Private and shared download folders perform a one-way sync from S3 to the local Linux file system.

The problem is that this sync does not clean up empty folders. The AWS SDK by default does not delete empty folders when it performs sync operations. This can lead to a clutter of empty folders which makes for a poor user experience.

One workaround is to run a command that deletes all empty folders and subfolders:

sudo su
cd /home/robtest/home/robtest/downloads/
find . -type d -empty -delete

You can turn this into a script. Create a file called /root/cleanup-folders.sh, and add the following contents:

#!/bin/bash

find $1 -type d -empty -delete

Don't forget to make this script executable:

chmod +x /root/cleanup-folders.sh

This is how you use the script:

/root/cleanup-folders.sh /home/robtest/home/robtest/downloads/

The next step is to schedule this script:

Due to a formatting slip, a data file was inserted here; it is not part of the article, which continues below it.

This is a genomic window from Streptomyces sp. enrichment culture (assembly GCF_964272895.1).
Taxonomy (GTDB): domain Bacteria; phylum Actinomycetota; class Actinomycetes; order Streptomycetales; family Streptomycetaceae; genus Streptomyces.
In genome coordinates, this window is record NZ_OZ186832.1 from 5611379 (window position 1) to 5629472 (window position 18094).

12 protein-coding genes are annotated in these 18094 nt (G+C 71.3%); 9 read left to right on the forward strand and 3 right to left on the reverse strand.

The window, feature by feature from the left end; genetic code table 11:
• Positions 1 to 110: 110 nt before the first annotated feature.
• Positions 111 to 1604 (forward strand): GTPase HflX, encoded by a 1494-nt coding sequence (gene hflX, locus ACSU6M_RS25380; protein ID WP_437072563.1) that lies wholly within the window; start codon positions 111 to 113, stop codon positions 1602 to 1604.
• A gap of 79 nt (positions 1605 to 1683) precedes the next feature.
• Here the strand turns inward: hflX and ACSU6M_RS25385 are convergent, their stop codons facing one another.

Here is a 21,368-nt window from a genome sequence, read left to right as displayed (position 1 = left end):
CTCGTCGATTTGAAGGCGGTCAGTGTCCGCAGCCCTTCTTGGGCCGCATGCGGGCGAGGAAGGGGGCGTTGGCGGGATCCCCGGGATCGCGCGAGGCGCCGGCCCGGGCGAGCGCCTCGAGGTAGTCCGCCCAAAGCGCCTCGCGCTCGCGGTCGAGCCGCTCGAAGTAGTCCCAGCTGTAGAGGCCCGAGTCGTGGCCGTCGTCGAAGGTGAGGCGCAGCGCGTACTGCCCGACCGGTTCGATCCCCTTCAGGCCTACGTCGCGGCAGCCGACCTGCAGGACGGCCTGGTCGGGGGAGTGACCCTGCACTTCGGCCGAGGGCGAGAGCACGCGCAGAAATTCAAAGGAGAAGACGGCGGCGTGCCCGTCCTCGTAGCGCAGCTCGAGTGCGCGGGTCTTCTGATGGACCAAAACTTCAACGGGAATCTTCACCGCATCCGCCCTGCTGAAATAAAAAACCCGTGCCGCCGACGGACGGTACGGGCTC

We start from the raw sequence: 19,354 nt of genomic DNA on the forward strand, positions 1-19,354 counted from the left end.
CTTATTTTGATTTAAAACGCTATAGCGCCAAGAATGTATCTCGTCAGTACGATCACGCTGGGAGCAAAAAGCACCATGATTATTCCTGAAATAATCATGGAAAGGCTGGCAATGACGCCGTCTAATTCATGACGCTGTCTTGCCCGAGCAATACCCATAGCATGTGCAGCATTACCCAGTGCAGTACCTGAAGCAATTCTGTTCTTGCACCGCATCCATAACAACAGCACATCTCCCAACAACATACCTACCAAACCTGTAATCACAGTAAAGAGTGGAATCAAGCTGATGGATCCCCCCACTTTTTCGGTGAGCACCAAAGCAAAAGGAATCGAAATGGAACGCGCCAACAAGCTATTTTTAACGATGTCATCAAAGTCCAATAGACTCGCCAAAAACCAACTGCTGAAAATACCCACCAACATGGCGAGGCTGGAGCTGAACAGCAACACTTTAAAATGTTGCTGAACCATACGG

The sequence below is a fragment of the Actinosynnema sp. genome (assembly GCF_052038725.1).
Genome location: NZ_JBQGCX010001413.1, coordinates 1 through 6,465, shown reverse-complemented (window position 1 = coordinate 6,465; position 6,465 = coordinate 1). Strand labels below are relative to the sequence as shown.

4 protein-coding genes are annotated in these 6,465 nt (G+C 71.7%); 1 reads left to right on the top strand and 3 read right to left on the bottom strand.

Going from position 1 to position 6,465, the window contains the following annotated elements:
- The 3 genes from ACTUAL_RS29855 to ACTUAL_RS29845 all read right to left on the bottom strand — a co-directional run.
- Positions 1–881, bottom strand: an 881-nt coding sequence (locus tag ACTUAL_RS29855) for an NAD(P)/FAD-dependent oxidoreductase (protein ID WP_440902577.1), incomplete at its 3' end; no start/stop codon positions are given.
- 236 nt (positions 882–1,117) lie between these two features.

sudo su
crontab -e

In the crontab, you should already see an existing entry for s3sync:

*/5 * * * * /usr/local/bin/s3sync > /dev/null 2>&1

Append an additional entry for your folder cleanup script:

*/5 * * * * /usr/local/bin/s3sync > /dev/null 2>&1
* * * * * /root/cleanup-folders.sh /home/robtest/home/robtest/downloads/ > /dev/null 2>&1

This runs the folder cleanup script every minute, and discards any command line output or errors.

Note: Editing crontab uses vi. Here are a few vi commands for reference:

  • $: Go to the end of the current line
  • i: Switch to insert mode
  • escape: Switch to command mode
  • :wq: In command mode, this writes and quits.